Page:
Perceived risk

I’m not sure I could ever summon the bravery to run into a burning building to save a stranger. That’s why I could never be a firefighter. As much as that news would have devastated me at age four, I’m comfortable with it today. That kind of courage is wiring I don’t have.

But I’ve noticed that confidence doesn’t seem to work that way.

Confidence can be built up over time. Giving a presentation, counseling a student, even taking a standardized test–you can become more confident simply by exposing yourself to the situation often enough that it loses its fear factor.

But confidence can also be summoned by acting as if you already have it. If you repeatedly make the choice to behave like a confident person, eventually, it will become a self-fulfilling prophecy.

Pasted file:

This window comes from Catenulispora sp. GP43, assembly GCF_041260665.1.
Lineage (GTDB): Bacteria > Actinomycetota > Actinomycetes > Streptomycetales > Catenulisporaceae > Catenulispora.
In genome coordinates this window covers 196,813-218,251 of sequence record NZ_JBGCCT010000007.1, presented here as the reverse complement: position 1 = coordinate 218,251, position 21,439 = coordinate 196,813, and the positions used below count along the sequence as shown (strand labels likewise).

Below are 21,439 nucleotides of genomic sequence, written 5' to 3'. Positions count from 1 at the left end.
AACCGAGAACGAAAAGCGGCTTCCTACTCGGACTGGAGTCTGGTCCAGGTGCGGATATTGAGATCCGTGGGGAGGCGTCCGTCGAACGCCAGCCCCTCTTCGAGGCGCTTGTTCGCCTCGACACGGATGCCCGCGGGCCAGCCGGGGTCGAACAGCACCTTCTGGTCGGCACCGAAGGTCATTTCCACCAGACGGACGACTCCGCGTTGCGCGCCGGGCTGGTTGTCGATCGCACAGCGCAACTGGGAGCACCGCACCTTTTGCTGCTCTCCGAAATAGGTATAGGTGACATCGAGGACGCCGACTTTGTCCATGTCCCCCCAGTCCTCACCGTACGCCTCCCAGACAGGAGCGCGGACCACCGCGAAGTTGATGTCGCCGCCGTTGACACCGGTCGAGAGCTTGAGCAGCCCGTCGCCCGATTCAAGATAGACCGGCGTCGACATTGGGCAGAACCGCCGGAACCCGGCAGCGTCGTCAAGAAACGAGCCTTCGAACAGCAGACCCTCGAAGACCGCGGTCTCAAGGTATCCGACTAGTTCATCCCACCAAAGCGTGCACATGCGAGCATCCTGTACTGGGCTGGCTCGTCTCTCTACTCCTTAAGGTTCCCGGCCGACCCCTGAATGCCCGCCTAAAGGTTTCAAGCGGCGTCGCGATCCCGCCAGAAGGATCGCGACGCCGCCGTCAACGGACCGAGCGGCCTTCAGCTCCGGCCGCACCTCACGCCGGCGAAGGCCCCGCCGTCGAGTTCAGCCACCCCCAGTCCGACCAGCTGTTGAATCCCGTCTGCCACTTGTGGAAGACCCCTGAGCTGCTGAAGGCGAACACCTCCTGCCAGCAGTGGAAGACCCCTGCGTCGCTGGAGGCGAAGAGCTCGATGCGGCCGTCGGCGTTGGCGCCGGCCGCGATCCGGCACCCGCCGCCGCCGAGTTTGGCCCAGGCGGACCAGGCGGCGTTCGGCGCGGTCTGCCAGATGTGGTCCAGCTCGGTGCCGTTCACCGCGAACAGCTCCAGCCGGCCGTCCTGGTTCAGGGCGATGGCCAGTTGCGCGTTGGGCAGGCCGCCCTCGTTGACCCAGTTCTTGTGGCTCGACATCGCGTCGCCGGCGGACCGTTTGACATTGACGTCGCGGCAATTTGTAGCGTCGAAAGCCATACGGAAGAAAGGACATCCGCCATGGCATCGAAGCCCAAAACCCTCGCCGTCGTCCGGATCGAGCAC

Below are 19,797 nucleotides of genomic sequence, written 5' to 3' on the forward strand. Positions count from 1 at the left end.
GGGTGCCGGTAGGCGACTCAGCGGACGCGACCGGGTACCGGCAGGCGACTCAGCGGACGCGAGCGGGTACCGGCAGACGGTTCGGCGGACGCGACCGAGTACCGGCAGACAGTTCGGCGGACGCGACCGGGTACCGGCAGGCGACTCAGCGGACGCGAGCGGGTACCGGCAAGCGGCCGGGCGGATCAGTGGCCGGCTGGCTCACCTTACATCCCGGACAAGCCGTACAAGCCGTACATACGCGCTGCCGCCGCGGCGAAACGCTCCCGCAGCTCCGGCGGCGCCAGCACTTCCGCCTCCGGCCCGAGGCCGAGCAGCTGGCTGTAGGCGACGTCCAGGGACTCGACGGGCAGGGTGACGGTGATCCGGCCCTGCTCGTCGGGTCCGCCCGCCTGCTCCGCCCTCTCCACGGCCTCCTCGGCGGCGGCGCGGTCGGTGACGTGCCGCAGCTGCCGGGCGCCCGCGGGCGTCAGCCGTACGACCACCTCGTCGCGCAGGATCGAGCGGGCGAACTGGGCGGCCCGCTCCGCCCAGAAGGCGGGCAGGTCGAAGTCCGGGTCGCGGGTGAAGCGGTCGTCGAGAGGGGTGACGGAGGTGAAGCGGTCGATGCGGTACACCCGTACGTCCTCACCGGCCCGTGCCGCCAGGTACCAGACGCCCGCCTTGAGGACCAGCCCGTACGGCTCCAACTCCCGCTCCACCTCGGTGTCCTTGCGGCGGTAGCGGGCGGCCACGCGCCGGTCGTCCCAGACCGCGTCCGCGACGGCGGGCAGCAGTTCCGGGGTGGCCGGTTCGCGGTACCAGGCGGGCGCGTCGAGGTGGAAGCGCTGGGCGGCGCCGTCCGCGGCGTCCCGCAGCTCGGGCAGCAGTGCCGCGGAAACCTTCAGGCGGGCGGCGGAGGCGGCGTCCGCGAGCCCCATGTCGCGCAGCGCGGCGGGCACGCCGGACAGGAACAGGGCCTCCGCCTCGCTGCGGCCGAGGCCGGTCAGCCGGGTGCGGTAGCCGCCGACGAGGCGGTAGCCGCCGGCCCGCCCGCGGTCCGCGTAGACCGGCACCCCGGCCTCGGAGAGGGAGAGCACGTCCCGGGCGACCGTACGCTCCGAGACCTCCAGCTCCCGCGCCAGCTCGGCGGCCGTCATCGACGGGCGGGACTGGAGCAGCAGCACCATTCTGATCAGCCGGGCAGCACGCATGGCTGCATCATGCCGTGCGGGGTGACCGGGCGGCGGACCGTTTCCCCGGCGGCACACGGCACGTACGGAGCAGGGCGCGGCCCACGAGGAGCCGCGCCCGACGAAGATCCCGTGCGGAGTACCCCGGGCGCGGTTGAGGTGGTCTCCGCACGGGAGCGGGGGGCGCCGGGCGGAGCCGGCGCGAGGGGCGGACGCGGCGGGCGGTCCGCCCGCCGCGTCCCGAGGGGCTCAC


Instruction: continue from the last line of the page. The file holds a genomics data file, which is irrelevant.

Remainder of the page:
I’m not suggesting that any of us can or should become different people. We’re not supposed to walk through the world unfazed by anything at all.

But if you’re holding yourself back from doing something because you’re just not confident enough, what would it look like if you acted as if you were? Chances are, you’ll be scared in the moment. But you’ll emerge unscathed in the worst case and exhilarated in the best case. Do that over and over again, and eventually it will become part of your makeup. What once felt risky will become second nature.

Confidence won’t make running into a burning building less dangerous. But it can do wonders for mitigating perceived risk.